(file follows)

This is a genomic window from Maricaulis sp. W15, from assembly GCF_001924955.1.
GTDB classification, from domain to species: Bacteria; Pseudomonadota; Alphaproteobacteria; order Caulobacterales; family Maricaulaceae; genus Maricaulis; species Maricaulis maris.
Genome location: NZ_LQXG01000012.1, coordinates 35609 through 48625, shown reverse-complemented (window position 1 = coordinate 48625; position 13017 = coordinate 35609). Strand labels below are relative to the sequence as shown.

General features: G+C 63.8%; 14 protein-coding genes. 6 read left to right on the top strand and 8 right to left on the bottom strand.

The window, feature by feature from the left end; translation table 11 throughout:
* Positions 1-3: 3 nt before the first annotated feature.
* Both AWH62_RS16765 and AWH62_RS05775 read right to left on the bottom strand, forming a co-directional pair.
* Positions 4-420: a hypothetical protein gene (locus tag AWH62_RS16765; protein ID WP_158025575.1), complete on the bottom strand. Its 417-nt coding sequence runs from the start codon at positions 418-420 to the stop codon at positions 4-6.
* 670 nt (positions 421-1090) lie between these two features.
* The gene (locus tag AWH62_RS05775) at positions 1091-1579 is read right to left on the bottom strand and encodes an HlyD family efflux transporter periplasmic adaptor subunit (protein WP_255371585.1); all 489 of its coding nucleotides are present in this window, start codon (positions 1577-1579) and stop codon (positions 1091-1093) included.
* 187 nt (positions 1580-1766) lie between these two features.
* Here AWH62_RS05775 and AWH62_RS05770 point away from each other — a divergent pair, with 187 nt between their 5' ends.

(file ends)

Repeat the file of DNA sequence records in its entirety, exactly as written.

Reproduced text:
This is a genomic window from Maricaulis sp. W15, from assembly GCF_001924955.1.
GTDB classification, from domain to species: Bacteria; Pseudomonadota; Alphaproteobacteria; order Caulobacterales; family Maricaulaceae; genus Maricaulis; species Maricaulis maris.
Genome location: NZ_LQXG01000012.1, coordinates 35609 through 48625, shown reverse-complemented (window position 1 = coordinate 48625; position 13017 = coordinate 35609). Strand labels below are relative to the sequence as shown.

General features: G+C 63.8%; 14 protein-coding genes. 6 read left to right on the top strand and 8 right to left on the bottom strand.

The window, feature by feature from the left end; translation table 11 throughout:
* Positions 1-3: 3 nt before the first annotated feature.
* Both AWH62_RS16765 and AWH62_RS05775 read right to left on the bottom strand, forming a co-directional pair.
* Positions 4-420: a hypothetical protein gene (locus tag AWH62_RS16765; protein ID WP_158025575.1), complete on the bottom strand. Its 417-nt coding sequence runs from the start codon at positions 418-420 to the stop codon at positions 4-6.
* 670 nt (positions 421-1090) lie between these two features.
* The gene (locus tag AWH62_RS05775) at positions 1091-1579 is read right to left on the bottom strand and encodes an HlyD family efflux transporter periplasmic adaptor subunit (protein WP_255371585.1); all 489 of its coding nucleotides are present in this window, start codon (positions 1577-1579) and stop codon (positions 1091-1093) included.
* 187 nt (positions 1580-1766) lie between these two features.
* Here AWH62_RS05775 and AWH62_RS05770 point away from each other — a divergent pair, with 187 nt between their 5' ends.